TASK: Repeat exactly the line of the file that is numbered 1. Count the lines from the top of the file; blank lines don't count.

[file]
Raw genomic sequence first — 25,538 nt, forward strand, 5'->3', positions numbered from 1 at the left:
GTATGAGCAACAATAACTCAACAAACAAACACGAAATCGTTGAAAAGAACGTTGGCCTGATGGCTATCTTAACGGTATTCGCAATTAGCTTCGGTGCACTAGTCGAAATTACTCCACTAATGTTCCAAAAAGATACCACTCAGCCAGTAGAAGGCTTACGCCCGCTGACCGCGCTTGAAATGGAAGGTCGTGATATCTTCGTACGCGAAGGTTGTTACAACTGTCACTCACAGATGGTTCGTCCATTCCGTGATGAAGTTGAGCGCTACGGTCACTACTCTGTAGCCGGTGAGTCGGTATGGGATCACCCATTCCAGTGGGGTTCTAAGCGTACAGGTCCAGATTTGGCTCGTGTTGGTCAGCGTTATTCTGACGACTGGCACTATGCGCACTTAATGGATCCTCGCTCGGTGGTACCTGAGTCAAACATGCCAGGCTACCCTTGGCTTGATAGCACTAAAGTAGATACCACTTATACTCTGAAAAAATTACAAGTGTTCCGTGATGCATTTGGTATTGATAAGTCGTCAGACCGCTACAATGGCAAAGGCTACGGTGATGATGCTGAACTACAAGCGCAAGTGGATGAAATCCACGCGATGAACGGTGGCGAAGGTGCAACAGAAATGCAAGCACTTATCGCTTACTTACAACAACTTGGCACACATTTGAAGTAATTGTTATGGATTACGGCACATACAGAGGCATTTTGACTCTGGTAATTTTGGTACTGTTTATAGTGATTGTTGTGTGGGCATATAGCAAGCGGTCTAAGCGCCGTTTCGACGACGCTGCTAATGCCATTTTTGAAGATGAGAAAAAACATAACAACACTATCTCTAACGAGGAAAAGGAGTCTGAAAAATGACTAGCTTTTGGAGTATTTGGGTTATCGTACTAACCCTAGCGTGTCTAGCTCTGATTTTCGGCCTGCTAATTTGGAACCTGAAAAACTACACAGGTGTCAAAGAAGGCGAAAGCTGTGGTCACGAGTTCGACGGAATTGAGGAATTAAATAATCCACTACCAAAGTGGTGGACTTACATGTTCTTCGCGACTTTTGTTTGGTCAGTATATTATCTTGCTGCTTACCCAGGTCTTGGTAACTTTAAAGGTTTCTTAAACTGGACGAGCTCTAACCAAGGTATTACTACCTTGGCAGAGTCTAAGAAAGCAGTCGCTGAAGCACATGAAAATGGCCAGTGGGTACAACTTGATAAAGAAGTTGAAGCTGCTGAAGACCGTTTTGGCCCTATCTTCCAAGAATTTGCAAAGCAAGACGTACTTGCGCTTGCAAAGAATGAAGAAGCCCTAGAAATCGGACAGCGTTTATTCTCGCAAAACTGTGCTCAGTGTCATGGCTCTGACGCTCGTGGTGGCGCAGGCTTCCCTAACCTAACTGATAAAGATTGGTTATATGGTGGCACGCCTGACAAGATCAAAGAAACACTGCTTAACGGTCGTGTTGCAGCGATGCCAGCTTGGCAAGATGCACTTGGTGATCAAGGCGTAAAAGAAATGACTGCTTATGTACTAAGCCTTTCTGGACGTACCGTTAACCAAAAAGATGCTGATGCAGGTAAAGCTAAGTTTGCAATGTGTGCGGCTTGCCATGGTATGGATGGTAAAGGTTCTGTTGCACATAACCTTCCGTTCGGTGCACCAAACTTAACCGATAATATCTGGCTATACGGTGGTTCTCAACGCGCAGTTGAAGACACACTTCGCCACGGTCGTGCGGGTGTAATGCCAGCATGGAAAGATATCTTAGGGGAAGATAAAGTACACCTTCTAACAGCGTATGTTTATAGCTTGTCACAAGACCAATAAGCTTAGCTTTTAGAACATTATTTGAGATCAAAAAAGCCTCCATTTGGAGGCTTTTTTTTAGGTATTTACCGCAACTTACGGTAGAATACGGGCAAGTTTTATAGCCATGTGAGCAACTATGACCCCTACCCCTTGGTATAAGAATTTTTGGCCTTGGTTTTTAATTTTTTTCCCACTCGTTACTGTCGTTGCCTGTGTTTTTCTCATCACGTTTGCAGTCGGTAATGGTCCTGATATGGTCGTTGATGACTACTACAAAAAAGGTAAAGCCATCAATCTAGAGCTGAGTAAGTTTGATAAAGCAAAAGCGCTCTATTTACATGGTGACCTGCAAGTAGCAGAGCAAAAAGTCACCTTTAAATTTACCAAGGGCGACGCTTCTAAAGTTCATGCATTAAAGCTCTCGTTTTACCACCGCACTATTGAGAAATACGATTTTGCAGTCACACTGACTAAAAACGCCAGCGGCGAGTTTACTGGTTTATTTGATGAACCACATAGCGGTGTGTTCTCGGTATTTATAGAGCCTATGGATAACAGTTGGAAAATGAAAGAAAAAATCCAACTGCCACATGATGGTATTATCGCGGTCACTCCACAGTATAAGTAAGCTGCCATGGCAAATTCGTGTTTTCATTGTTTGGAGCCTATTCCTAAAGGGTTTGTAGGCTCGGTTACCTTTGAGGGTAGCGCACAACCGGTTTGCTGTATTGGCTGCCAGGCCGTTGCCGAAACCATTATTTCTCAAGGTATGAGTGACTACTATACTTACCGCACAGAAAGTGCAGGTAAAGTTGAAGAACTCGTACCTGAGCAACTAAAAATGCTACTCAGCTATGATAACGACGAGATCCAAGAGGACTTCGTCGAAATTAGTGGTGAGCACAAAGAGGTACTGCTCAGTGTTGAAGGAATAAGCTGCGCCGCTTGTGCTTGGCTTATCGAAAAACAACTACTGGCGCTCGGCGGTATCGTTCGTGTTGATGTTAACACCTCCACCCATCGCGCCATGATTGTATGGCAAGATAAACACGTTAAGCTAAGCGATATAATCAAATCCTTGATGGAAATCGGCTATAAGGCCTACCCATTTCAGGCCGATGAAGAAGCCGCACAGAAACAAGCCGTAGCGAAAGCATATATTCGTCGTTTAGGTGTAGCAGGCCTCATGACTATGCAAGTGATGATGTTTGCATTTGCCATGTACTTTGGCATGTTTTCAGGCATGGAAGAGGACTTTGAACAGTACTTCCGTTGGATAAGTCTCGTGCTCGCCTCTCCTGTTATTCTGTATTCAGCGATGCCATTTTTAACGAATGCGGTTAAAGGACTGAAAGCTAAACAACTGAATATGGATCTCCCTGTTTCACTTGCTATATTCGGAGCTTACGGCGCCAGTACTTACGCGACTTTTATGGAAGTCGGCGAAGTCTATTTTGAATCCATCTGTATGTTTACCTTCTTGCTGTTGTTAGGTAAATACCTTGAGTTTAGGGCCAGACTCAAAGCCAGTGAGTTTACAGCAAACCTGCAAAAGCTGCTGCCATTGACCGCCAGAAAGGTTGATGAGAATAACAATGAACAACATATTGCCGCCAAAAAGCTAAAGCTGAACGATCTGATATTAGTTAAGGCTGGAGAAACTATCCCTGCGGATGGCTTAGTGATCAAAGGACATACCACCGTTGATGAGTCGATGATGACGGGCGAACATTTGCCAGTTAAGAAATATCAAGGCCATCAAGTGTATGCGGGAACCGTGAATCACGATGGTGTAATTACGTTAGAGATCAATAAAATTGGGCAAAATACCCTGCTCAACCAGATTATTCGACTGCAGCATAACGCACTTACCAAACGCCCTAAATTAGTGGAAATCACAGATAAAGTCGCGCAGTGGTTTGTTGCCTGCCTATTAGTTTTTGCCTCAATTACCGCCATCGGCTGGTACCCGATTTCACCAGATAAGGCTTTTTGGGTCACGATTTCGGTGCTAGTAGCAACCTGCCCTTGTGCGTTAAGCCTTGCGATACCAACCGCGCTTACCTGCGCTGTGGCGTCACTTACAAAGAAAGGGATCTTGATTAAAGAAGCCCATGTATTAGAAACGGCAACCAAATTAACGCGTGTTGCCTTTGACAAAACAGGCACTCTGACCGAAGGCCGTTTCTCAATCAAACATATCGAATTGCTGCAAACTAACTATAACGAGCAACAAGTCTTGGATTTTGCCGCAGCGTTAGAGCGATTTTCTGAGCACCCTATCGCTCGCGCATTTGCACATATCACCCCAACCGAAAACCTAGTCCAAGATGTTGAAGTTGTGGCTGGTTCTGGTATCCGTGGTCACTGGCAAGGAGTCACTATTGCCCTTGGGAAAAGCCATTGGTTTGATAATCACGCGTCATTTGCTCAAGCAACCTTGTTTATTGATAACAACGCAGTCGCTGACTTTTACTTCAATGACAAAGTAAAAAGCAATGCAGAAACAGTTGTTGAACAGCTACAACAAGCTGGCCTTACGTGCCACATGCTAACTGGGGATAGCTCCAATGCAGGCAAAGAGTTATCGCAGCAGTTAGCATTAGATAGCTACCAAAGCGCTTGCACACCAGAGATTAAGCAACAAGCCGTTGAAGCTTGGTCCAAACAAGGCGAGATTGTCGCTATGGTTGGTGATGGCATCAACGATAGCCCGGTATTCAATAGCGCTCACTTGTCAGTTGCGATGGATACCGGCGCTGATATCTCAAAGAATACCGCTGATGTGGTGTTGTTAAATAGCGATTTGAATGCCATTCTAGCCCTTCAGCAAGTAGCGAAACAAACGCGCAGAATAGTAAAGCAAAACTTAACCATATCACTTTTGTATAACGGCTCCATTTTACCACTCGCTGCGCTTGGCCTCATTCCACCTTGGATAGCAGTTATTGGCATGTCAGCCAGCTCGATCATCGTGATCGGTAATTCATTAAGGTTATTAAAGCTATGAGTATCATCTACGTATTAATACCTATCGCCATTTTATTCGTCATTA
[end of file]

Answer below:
Raw genomic sequence first — 25,538 nt, forward strand, 5'->3', positions numbered from 1 at the left: